Editor's Note: Publicity about the Biosphere II project--that plan to seal eight human beings in a greenhouse near Tucson for two years starting in December--is starting to crank up.

Well, since the summer of 1989, New Times Science Editor Cap'n Dave has been conducting his own experiment in "environmentally self-sufficient living."

Last week, he emerged from the Beerosphere--a double-wide trailer parked in Glendale--for the first time in more than a year.

So he says.
In truth, Cap'n Dave has been spotted hundreds of times outside the Beerosphere.

When he began the project a year ago, Cap'n Dave said the objectives of the experiment were: To "live, love and laugh" for an extended period of time within a "carefully controlled environmental laboratory."

"Blow a lot of grant money, as usual."
Eventually generate "a massive amount of pub[licity]."
Cap'n Dave was unable to comment on the success or failure of the project at the time of its completion, preferring instead to leave immediately for "several weeks of quiet rest and relaxation" in an undisclosed location, believed to be Las Vegas, Nevada.

We did, however, find his diary.

MDRVAugust 30, 1989

I enter the Beerosphere tomorrow morning at ten o'clock. My plans are to stay inside for the next year, emerging only for special newspaper assignments, Mojo Nixon concerts and, of course, lunch every day. I've told everybody that I'll be totally sealed inside the Beerosphere for the whole time. Big experiment. Yeah, right. What do I look like, some kind of dope?

Anyway, great care has been taken to prepare my "earth capsule." I've signed up for about twenty different magazines and two premium channels on cable. My "nourishment-supply storage facility" is stocked with all kinds of excellent stuff. And I've got four big jars of Tang.

What I intend to prove during the next year is that man is capable of living--and living well--inside an almost totally enclosed environment. The fact that I don't actually intend to totally lock myself inside this thing may be the only aspect of this project which proves I haven't gone totally nuts.

Meanwhile, I've been advanced several grand in grant money, and I intend to blow it all. As far as supplemental income goes, I'm planning on making a killing with souvenir sales and TV-movie rights. Plus, New Times is kicking in $15 a week for lunch meat.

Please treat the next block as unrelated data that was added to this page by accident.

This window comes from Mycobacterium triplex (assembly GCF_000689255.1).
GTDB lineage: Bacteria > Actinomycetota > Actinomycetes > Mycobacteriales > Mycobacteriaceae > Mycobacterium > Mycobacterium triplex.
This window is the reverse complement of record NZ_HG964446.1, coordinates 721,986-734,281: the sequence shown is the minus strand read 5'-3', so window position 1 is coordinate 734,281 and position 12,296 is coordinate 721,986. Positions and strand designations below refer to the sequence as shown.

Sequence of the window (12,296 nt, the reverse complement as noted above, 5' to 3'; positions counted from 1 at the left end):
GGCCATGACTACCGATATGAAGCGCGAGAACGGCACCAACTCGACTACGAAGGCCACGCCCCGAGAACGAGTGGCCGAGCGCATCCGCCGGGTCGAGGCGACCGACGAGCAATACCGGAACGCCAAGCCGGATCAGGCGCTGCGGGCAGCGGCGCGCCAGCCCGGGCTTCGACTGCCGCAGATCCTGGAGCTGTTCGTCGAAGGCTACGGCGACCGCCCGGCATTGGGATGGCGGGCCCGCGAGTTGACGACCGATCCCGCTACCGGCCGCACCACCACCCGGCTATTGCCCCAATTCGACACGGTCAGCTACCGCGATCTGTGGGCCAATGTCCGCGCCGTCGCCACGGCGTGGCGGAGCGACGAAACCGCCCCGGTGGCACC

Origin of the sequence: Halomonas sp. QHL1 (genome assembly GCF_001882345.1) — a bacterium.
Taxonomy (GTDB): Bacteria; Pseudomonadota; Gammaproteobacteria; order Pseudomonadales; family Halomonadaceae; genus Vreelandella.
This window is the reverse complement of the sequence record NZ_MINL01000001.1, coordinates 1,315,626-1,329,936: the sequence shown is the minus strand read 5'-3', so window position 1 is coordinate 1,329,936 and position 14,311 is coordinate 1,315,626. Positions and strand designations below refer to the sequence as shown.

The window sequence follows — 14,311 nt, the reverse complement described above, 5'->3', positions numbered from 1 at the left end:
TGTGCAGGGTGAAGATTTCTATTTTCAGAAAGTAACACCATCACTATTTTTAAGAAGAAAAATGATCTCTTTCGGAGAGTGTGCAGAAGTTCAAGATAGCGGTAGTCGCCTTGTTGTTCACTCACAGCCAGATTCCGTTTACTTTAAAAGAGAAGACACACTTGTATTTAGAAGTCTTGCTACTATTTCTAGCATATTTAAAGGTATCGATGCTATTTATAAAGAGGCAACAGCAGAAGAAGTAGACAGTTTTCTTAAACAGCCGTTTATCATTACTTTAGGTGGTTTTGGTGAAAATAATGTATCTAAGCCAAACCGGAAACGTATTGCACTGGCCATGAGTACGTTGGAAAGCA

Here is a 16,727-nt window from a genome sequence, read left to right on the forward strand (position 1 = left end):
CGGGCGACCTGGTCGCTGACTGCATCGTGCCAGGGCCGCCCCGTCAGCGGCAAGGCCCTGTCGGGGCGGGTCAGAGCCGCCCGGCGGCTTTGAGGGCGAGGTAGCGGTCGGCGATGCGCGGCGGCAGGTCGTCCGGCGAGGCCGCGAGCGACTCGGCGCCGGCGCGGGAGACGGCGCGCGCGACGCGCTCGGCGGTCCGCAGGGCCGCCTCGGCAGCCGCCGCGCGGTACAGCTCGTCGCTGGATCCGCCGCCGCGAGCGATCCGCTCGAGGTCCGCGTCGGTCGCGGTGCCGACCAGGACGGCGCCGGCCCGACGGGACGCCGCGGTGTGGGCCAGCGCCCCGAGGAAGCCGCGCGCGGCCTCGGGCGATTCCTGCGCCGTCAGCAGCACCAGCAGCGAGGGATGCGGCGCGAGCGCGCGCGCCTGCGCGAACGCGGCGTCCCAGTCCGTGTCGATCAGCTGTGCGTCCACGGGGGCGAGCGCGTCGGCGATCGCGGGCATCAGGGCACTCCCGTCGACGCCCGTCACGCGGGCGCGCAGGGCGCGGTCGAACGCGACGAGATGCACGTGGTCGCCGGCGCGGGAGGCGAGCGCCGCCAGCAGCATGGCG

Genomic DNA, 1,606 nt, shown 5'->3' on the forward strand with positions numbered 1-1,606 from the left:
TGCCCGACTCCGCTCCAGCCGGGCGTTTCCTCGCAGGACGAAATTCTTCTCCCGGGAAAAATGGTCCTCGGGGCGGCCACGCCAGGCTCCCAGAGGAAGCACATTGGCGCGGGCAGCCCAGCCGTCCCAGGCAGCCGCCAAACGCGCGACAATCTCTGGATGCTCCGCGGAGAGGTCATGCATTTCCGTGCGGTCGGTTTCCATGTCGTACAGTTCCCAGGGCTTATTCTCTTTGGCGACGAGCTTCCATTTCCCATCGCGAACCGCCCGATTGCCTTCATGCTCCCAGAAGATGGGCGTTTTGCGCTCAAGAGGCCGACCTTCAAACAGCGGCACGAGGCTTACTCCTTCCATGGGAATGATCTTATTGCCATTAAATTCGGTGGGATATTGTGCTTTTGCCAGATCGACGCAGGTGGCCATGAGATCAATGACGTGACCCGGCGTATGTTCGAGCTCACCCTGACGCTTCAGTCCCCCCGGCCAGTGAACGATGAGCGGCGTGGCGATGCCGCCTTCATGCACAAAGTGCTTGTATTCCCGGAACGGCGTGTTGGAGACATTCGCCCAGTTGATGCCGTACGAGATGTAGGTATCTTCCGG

Naturally, I'll be recycling lots of things, including clothing and videos of the Letterman show. I'll also be conducting several fascinating experiments, some of them top-secret government things. I believe it'll be really neat.

The benefits to society of this kind of research are many. After a full year, for example, I should be able to say for certain which one of the network newscasters is the biggest idiot. Also, I'll know a lot about fungus. MDRVOctober 10, 1989

My first extended project upon beginning my stay in Beerosphere was to get going on a visitors' center and gift shop. I've been keeping very busy on this task during the past couple of months. So far I've got several rough sketches of a visitors' center, including a place for a very cool slide show about the Beerosphere's "mission." Then there's the gift-deployment area and the snack bar, where I'll sell official collectible Beerosphere coffee mugs and other stuff.

I've been doing a lot of creative thinking as to what kind of great junk I'll be selling to visitors. People who visit me here will want to take home lots of down-sized replicas of many of my special Beerosphere tools, and eventually there will be a full line of official Beerosphere knickknacks, such as miniature replicas of my VCR remote control made into key chains and corkscrews. There also will be many racks of nifty Beerosphere garb available for purchase. I'm expecting a Nike endorsement deal any day.

As for the science-related aspects of the Beerosphere project, everything is running along smoothly. Well, almost everything. There is this one glitch: My TV Guide subscription hasn't kicked in yet, so I accidentally missed the first several weekly blocks of cable shows starring the different college football coaches. ASPN runs 'em sometimes five in a row, a whole cavalcade of boneheaded tyrants talking pigskin from coast to coast. I like the chalk talk and the filmed highlights, too, but I especially love to watch the way the announcers on those shows lick Coach Bubba's butt. Every time I start to feel like I'm not doing enough hard-hitting journalism in my career, I tune into one of those shows to watch some jock-sniffing. I feel much better.

MDRVNovember 3, 1989

After several months in semi-isolation, my mood is pretty good. I've had to make a couple of extended trips outside of my carefully controlled environment, and I think that's helped me avoid Beerosphere Fever. On this point, some members of the scientific community will no doubt ~criticize my methodology. Let them carp, I say.